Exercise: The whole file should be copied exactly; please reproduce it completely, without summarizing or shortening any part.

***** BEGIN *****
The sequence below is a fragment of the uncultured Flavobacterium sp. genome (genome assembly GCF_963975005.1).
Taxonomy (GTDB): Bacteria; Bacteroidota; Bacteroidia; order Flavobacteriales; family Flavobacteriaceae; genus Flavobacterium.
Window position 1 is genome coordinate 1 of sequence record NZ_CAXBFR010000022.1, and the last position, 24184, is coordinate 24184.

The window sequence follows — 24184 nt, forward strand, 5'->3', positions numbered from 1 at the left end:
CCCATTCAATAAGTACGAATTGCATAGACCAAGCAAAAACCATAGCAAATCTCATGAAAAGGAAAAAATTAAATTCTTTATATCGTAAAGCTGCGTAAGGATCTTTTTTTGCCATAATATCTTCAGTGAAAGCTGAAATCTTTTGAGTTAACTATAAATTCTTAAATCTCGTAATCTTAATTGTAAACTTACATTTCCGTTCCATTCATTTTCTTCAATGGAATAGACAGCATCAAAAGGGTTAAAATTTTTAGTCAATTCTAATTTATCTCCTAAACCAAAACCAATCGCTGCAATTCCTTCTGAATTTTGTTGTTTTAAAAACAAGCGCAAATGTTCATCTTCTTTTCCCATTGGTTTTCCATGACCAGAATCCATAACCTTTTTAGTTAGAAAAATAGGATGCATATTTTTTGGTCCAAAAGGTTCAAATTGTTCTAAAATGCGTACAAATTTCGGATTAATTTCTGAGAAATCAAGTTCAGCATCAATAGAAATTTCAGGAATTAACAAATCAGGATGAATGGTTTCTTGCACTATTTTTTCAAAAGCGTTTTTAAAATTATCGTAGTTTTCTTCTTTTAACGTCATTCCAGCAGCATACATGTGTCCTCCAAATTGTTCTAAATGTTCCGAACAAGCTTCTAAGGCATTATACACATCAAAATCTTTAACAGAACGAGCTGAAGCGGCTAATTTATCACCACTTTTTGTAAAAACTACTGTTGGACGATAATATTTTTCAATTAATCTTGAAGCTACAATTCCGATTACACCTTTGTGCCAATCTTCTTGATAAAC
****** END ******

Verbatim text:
The sequence below is a fragment of the uncultured Flavobacterium sp. genome (genome assembly GCF_963975005.1).
Taxonomy (GTDB): Bacteria; Bacteroidota; Bacteroidia; order Flavobacteriales; family Flavobacteriaceae; genus Flavobacterium.
Window position 1 is genome coordinate 1 of sequence record NZ_CAXBFR010000022.1, and the last position, 24184, is coordinate 24184.

The window sequence follows — 24184 nt, forward strand, 5'->3', positions numbered from 1 at the left end:
CCCATTCAATAAGTACGAATTGCATAGACCAAGCAAAAACCATAGCAAATCTCATGAAAAGGAAAAAATTAAATTCTTTATATCGTAAAGCTGCGTAAGGATCTTTTTTTGCCATAATATCTTCAGTGAAAGCTGAAATCTTTTGAGTTAACTATAAATTCTTAAATCTCGTAATCTTAATTGTAAACTTACATTTCCGTTCCATTCATTTTCTTCAATGGAATAGACAGCATCAAAAGGGTTAAAATTTTTAGTCAATTCTAATTTATCTCCTAAACCAAAACCAATCGCTGCAATTCCTTCTGAATTTTGTTGTTTTAAAAACAAGCGCAAATGTTCATCTTCTTTTCCCATTGGTTTTCCATGACCAGAATCCATAACCTTTTTAGTTAGAAAAATAGGATGCATATTTTTTGGTCCAAAAGGTTCAAATTGTTCTAAAATGCGTACAAATTTCGGATTAATTTCTGAGAAATCAAGTTCAGCATCAATAGAAATTTCAGGAATTAACAAATCAGGATGAATGGTTTCTTGCACTATTTTTTCAAAAGCGTTTTTAAAATTATCGTAGTTTTCTTCTTTTAACGTCATTCCAGCAGCATACATGTGTCCTCCAAATTGTTCTAAATGTTCCGAACAAGCTTCTAAGGCATTATACACATCAAAATCTTTAACAGAACGAGCTGAAGCGGCTAATTTATCACCACTTTTTGTAAAAACTACTGTTGGACGATAATATTTTTCAATTAATCTTGAAGCTACAATTCCGATTACACCTTTGTGCCAATCTTCTTGATAAAC